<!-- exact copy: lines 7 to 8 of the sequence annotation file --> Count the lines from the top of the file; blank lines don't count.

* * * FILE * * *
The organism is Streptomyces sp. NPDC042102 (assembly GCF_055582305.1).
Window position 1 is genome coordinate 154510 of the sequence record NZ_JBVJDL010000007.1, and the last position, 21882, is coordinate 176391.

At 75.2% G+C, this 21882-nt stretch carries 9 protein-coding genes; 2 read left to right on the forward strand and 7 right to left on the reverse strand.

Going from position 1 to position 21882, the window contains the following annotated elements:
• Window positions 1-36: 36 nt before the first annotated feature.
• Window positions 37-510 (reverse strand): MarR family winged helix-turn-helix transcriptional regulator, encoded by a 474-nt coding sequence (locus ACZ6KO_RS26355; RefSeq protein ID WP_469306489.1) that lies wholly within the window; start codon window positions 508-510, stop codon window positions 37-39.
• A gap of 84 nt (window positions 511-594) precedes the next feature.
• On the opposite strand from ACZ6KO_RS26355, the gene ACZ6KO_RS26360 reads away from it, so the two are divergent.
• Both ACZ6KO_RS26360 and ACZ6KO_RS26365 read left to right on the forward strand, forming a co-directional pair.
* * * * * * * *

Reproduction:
• A gap of 84 nt (window positions 511-594) precedes the next feature.
• On the opposite strand from ACZ6KO_RS26355, the gene ACZ6KO_RS26360 reads away from it, so the two are divergent.